Originally: Radio station’s closing ‘jeopardizes’ every independent journalist in Haiti

PORT-AU-PRINCE, Haiti – The closing of a radio station in Haiti more than a week ago because of more threats has “jeopardized” every independent journalist in Haiti, a human rights group said Sunday.


Radio Haiti-Inter shut down its operations Feb. 22. Human rights groups are urging the government to bring to justice those responsible for a Dec. 25 attack on the home of station journalist Michele Montas in which a bodyguard was shot and killed. New threats have come in since then.


The station “has been the beacon of press freedom in Haiti for many years and its closing because of threats to its staff means every independent journalist in Haiti is in jeopardy,” said attorney Renan Hedouville, director of the Lawyers Committee for Individual Liberties.


Rights groups have also urged action in bringing to justice the killers of Montas’ husband, journalist Jean Dominique, who was shot and killed at the station in 2000.


Dominique, Haiti’s most prominent journalist, once supported President Jean-Bertrand Aristide’s party and was killed as he began to openly criticize the party.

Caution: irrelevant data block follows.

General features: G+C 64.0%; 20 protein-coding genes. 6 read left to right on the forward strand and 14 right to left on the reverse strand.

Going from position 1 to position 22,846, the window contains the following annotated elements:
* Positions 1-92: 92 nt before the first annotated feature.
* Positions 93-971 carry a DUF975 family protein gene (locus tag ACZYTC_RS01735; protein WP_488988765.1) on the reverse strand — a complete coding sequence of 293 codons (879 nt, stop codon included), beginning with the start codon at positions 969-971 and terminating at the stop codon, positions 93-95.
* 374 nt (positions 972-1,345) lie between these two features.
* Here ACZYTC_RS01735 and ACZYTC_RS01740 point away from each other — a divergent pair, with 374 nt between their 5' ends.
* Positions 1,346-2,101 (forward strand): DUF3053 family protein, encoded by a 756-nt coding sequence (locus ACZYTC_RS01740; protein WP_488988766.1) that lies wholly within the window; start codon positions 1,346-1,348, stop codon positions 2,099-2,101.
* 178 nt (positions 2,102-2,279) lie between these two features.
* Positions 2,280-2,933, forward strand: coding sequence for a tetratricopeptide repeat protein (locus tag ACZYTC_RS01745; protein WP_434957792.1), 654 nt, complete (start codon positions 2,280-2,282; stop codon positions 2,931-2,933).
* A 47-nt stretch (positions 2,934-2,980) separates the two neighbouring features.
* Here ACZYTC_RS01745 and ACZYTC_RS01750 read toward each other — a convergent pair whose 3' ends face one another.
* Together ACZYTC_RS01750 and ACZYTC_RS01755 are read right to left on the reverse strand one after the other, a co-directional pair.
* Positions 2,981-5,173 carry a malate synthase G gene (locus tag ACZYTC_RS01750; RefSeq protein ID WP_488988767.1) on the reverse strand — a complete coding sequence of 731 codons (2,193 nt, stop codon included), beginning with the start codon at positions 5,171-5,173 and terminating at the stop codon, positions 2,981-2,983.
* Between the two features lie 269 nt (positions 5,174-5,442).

“The government has not assumed its responsibility to protect Radio Haiti Inter,” Hedouville said.


Media freedom groups have faulted the government for failing to bring Dominique’s killers to justice. They have accused the government of tolerating attacks on journalists ? charges the government denies.


Aristide’s office said he has visited Montas to assure her the government is committed to advancing the investigation into Dominique’s killing. Montas said she believes the two gunmen who attacked her home were trying to kill her because of her demands for justice in her husband’s killing.


Montas said the attack was linked to an anticipated indictment of her husband’s killers. An investigating judge had promised an indictment by the end of this month. Montas has criticized the investigation’s slowness.